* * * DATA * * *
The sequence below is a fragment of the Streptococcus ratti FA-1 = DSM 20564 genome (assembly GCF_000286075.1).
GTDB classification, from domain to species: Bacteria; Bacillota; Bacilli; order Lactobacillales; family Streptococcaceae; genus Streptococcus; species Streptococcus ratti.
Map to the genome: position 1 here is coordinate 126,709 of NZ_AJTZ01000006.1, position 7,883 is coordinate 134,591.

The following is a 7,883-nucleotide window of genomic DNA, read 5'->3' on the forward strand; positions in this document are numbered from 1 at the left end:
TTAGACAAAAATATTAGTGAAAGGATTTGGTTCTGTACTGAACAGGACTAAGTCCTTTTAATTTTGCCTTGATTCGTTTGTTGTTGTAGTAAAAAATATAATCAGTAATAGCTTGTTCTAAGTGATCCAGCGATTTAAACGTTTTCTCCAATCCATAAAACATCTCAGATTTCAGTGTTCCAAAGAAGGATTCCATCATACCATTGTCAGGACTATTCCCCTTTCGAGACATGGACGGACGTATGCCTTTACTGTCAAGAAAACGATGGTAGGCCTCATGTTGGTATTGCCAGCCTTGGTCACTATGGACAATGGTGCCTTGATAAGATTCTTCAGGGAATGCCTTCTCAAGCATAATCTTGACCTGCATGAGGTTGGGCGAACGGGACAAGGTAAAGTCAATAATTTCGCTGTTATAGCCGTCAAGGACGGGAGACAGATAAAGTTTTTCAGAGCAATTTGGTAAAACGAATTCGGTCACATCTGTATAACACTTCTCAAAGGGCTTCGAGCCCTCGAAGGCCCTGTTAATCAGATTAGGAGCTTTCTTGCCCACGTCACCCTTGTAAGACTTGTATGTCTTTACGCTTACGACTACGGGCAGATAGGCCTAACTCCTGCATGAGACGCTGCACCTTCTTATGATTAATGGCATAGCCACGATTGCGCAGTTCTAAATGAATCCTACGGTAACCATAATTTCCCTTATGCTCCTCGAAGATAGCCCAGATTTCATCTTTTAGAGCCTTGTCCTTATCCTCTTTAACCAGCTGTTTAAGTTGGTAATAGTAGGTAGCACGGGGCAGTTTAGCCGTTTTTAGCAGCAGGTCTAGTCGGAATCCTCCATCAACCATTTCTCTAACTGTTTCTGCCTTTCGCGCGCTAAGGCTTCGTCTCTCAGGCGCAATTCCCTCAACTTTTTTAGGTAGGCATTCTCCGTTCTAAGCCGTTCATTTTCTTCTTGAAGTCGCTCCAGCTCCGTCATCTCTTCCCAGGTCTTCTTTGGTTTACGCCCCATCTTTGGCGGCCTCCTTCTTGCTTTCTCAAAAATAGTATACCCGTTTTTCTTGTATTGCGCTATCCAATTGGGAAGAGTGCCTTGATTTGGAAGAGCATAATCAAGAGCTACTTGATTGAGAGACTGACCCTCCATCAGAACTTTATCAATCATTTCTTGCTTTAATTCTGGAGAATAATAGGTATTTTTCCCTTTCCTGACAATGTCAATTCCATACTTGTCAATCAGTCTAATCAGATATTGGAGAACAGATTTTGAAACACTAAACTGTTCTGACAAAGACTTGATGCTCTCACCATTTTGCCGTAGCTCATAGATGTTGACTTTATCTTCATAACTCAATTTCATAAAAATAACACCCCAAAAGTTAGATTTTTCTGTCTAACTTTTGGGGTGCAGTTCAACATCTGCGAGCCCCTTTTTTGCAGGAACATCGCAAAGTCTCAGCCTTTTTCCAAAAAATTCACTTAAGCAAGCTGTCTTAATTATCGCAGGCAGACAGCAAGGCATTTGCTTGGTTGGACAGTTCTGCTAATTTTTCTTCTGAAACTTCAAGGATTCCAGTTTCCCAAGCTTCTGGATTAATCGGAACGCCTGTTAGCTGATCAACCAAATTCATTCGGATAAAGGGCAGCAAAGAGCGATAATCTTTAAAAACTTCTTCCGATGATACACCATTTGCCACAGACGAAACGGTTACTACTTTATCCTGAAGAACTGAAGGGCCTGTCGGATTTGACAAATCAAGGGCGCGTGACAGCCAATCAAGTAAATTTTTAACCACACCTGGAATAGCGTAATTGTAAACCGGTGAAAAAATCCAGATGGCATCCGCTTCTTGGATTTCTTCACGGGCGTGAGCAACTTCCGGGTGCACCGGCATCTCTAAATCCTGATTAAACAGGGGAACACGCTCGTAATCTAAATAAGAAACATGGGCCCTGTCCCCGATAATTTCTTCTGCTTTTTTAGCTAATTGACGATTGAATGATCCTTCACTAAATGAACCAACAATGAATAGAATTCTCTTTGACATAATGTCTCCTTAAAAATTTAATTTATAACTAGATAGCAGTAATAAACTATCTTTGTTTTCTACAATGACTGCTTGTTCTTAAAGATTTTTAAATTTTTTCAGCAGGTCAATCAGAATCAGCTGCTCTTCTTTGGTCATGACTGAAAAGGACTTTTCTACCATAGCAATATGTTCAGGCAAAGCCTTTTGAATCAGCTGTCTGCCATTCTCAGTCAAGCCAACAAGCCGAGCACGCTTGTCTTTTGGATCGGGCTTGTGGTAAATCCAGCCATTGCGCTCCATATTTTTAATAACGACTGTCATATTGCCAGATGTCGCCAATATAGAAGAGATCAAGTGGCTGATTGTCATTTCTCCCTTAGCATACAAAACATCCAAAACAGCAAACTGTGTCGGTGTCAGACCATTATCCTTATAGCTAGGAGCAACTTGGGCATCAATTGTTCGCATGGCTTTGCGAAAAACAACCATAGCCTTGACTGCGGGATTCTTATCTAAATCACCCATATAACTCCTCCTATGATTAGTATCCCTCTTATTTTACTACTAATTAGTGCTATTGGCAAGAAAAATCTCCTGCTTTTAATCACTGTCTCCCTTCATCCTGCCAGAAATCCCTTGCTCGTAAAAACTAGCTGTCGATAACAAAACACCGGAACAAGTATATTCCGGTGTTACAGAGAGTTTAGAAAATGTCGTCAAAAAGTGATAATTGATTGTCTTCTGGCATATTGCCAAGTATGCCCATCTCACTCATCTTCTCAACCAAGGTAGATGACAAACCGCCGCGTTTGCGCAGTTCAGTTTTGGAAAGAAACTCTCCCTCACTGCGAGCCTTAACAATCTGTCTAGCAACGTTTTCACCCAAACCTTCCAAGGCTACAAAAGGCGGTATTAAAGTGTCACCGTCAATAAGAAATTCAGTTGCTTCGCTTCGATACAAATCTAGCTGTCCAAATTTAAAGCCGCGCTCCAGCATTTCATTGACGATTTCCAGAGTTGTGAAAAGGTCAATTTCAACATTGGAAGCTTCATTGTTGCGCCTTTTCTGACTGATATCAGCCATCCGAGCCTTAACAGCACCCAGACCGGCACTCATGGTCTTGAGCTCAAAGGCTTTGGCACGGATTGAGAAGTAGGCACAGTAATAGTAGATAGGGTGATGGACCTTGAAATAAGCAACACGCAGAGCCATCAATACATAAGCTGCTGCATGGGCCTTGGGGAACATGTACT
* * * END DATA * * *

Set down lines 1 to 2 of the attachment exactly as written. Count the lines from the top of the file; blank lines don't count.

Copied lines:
The sequence below is a fragment of the Streptococcus ratti FA-1 = DSM 20564 genome (assembly GCF_000286075.1).
GTDB classification, from domain to species: Bacteria; Bacillota; Bacilli; order Lactobacillales; family Streptococcaceae; genus Streptococcus; species Streptococcus ratti.